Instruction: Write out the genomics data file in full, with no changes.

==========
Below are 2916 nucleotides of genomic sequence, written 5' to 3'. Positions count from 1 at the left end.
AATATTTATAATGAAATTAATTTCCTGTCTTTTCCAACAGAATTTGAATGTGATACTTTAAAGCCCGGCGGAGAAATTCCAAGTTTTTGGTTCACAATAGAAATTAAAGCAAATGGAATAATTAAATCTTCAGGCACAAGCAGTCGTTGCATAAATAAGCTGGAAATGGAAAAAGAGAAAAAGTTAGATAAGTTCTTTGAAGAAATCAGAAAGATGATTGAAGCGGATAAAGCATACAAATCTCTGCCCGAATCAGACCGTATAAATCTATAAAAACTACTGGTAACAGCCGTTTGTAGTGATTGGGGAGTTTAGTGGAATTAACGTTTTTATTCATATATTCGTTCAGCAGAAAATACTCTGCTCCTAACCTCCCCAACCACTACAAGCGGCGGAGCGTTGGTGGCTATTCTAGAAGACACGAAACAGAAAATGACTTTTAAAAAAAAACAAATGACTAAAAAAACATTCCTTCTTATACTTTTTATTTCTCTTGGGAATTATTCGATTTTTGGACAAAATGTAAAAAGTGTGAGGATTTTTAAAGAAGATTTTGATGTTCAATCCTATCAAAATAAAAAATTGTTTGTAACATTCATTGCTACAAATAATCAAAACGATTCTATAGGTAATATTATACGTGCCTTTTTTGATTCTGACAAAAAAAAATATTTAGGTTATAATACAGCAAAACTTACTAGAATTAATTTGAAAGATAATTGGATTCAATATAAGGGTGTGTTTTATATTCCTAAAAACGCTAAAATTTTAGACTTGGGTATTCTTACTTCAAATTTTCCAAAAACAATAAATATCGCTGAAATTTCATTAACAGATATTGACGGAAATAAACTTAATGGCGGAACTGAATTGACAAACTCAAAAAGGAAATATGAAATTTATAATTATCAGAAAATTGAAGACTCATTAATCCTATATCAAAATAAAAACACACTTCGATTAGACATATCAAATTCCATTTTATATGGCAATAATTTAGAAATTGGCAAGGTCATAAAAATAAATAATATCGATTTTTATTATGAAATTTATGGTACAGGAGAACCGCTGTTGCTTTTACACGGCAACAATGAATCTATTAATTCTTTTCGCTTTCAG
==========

Below are 2916 nucleotides of genomic sequence, written 5' to 3'. Positions count from 1 at the left end.
AATATTTATAATGAAATTAATTTCCTGTCTTTTCCAACAGAATTTGAATGTGATACTTTAAAGCCCGGCGGAGAAATTCCAAGTTTTTGGTTCACAATAGAAATTAAAGCAAATGGAATAATTAAATCTTCAGGCACAAGCAGTCGTTGCATAAATAAGCTGGAAATGGAAAAAGAGAAAAAGTTAGATAAGTTCTTTGAAGAAATCAGAAAGATGATTGAAGCGGATAAAGCATACAAATCTCTGCCCGAATCAGACCGTATAAATCTATAAAAACTACTGGTAACAGCCGTTTGTAGTGATTGGGGAGTTTAGTGGAATTAACGTTTTTATTCATATATTCGTTCAGCAGAAAATACTCTGCTCCTAACCTCCCCAACCACTACAAGCGGCGGAGCGTTGGTGGCTATTCTAGAAGACACGAAACAGAAAATGACTTTTAAAAAAAAACAAATGACTAAAAAAACATTCCTTCTTATACTTTTTATTTCTCTTGGGAATTATTCGATTTTTGGACAAAATGTAAAAAGTGTGAGGATTTTTAAAGAAGATTTTGATGTTCAATCCTATCAAAATAAAAAATTGTTTGTAACATTCATTGCTACAAATAATCAAAACGATTCTATAGGTAATATTATACGTGCCTTTTTTGATTCTGACAAAAAAAAATATTTAGGTTATAATACAGCAAAACTTACTAGAATTAATTTGAAAGATAATTGGATTCAATATAAGGGTGTGTTTTATATTCCTAAAAACGCTAAAATTTTAGACTTGGGTATTCTTACTTCAAATTTTCCAAAAACAATAAATATCGCTGAAATTTCATTAACAGATATTGACGGAAATAAACTTAATGGCGGAACTGAATTGACAAACTCAAAAAGGAAATATGAAATTTATAATTATCAGAAAATTGAAGACTCATTAATCCTATATCAAAATAAAAACACACTTCGATTAGACATATCAAATTCCATTTTATATGGCAATAATTTAGAAATTGGCAAGGTCATAAAAATAAATAATATCGATTTTTATTATGAAATTTATGGTACAGGAGAACCGCTGTTGCTTTTACACGGCAACAATGAATCTATTAATTCTTTTCGCTTTCAG